1st Student's Major


1st Student's College

Arts and Humanities

Students' Professional Biography

I have lived in Mankato my entire life, graduating in 2006 from West High School. I began my college career at MNSU that same year. I completed my undergraduate in Art History, International Business, with a minor in Spanish, and certificate in Nonprofit Leadership. The next step in my professional career is to earn my MBA.

Mentor's Name

Curt Germundson

Mentor's Email Address


Mentor's Department


Mentor's College

Arts and Humanities


In April 2003, the National Museum of Iraq was plundered and the substantial majority of its artifacts were looted. The Iraqi people have lost important elements of their socio-cultural identity; the recovery of these priceless items has been slow. By drawing on examples from past and current museum installations, this paper investigates how art has been used for formation of a new identity. Adolf Hitler‘s 1937 ―Temple of Art, for example, showed Germans that they could be descendants of a Classical ―master race.‖ The transformation of the Louvre into a public space of equality and tolerance demonstrated people‘s perseverance and need for a new national identity. Fred Wilson‘s 1992 installation in Baltimore deconstructed the validity of such a master narrative, questioning the predominance of one discourse over another. This paper argues that the restoring restoration of the stolen artifacts and their display in terms of Iraq‘s ethnic multiplicity is a vital step and an opportunity in the creation of a new and diverse Iraq, one in which the various ethnicities are given voice, counter to the identity pushed previously by Saddam Hussein. Thus, the re-conceptualization of the National Museum of Iraq into a site of heterogeneous and diverse identity formation is one of many tiers that could be used to reduce what Geert Hofstede calls the "Power Distance", helping to shape a new Iraqi nation.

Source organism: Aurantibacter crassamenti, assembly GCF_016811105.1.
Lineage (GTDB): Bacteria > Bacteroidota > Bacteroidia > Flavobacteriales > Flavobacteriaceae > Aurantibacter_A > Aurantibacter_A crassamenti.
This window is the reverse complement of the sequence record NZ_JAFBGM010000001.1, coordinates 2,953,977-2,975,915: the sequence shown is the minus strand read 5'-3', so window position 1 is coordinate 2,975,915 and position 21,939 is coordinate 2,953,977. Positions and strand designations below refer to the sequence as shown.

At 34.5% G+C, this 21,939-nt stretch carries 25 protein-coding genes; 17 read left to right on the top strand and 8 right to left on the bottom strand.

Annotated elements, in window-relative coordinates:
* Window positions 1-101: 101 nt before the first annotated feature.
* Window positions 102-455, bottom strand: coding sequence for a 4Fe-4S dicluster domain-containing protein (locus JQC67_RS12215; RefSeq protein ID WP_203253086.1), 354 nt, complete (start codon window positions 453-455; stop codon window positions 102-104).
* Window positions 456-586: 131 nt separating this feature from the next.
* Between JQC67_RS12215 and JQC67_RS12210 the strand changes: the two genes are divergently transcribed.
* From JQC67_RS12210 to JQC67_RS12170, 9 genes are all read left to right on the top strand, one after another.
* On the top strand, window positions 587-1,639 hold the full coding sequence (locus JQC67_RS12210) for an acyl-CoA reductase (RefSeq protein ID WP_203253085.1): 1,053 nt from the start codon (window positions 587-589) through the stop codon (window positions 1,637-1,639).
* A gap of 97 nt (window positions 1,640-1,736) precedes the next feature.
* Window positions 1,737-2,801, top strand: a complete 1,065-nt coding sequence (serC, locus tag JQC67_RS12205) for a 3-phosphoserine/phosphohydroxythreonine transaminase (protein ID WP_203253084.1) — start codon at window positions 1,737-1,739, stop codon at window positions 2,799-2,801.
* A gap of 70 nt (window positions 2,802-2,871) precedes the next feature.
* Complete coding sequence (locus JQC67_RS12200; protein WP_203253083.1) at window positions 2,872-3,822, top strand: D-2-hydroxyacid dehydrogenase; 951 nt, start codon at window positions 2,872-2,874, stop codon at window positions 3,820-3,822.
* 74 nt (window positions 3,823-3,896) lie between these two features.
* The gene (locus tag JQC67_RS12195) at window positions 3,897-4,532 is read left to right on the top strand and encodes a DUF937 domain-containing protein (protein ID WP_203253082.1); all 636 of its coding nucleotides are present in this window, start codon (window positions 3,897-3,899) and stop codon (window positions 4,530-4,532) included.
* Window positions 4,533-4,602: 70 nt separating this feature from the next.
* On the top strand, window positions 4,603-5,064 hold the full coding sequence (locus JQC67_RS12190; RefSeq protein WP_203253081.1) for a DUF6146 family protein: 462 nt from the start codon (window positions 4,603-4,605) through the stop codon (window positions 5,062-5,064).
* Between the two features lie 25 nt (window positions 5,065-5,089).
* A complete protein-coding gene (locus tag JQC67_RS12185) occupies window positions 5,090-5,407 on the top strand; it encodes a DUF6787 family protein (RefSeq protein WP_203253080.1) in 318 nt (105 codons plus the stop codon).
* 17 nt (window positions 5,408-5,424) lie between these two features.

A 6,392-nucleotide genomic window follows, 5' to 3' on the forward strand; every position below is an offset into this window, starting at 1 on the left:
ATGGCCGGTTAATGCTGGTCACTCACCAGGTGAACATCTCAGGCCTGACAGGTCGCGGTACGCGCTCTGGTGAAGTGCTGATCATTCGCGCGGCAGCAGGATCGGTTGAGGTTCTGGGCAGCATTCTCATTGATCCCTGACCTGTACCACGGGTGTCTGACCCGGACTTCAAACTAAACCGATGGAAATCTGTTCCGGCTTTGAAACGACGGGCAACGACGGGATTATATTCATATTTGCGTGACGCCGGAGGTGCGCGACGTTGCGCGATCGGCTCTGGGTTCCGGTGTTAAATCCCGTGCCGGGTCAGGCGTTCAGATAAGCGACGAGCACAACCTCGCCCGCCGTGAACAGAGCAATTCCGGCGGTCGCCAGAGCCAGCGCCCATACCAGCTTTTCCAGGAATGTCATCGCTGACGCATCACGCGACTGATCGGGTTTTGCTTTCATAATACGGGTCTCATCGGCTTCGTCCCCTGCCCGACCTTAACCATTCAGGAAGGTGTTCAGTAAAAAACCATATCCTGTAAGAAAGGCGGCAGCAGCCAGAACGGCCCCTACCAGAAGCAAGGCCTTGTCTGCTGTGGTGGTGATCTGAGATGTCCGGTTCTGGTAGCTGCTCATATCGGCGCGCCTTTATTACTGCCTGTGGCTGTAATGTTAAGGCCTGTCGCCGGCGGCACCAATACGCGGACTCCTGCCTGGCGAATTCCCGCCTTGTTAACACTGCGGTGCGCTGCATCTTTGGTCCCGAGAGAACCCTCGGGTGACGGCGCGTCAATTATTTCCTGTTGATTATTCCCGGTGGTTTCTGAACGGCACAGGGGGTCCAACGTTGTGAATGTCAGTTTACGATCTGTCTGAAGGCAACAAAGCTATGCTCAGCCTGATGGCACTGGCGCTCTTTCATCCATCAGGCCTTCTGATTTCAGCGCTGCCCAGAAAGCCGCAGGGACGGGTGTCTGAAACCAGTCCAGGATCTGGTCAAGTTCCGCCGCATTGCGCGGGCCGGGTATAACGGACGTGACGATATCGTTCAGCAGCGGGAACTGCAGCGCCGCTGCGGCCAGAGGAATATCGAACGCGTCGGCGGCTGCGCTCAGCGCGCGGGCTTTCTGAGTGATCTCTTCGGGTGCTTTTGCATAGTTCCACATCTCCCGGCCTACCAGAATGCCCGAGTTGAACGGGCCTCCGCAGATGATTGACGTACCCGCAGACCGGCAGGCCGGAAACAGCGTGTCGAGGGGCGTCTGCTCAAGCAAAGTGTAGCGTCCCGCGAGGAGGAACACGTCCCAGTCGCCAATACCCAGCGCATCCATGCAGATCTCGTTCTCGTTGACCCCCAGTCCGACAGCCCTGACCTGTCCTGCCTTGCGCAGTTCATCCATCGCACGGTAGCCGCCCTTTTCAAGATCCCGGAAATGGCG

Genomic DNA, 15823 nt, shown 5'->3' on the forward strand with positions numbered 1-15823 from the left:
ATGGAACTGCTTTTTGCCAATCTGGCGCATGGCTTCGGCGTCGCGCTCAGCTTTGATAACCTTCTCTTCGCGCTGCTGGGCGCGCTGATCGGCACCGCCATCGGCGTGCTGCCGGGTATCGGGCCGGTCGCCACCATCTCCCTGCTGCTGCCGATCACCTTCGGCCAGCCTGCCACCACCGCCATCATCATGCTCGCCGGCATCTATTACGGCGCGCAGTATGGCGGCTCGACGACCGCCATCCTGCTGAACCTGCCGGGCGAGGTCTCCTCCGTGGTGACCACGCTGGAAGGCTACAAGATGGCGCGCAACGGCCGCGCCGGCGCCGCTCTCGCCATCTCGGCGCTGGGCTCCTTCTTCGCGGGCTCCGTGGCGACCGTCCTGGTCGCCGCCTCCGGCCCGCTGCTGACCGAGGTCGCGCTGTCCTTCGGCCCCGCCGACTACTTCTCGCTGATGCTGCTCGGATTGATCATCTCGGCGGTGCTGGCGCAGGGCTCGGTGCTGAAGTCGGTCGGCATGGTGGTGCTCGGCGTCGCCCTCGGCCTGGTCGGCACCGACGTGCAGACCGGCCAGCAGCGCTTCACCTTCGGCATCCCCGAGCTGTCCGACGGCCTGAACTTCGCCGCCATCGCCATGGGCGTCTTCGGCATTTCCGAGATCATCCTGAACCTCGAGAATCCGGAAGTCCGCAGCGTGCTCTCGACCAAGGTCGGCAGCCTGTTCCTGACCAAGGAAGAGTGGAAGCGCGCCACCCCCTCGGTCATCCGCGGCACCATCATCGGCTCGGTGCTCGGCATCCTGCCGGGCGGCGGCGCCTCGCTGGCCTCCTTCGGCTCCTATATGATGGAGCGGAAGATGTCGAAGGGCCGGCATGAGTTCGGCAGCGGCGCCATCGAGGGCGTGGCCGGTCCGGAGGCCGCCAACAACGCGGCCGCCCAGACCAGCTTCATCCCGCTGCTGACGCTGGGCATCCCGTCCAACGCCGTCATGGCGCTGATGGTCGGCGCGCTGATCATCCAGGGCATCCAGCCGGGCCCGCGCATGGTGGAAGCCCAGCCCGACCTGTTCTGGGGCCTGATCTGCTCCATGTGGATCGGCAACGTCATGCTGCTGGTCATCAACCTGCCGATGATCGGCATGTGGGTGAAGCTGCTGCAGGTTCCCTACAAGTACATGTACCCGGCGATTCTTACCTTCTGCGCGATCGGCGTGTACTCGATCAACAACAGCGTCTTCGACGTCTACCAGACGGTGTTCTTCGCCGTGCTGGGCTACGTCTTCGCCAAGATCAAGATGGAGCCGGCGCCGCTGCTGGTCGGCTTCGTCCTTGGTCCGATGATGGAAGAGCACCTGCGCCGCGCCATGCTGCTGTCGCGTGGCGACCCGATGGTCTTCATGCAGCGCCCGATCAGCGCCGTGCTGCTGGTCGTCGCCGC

Creative Commons License

Creative Commons Attribution-Noncommercial 4.0 License
This work is licensed under a Creative Commons Attribution-Noncommercial 4.0 License



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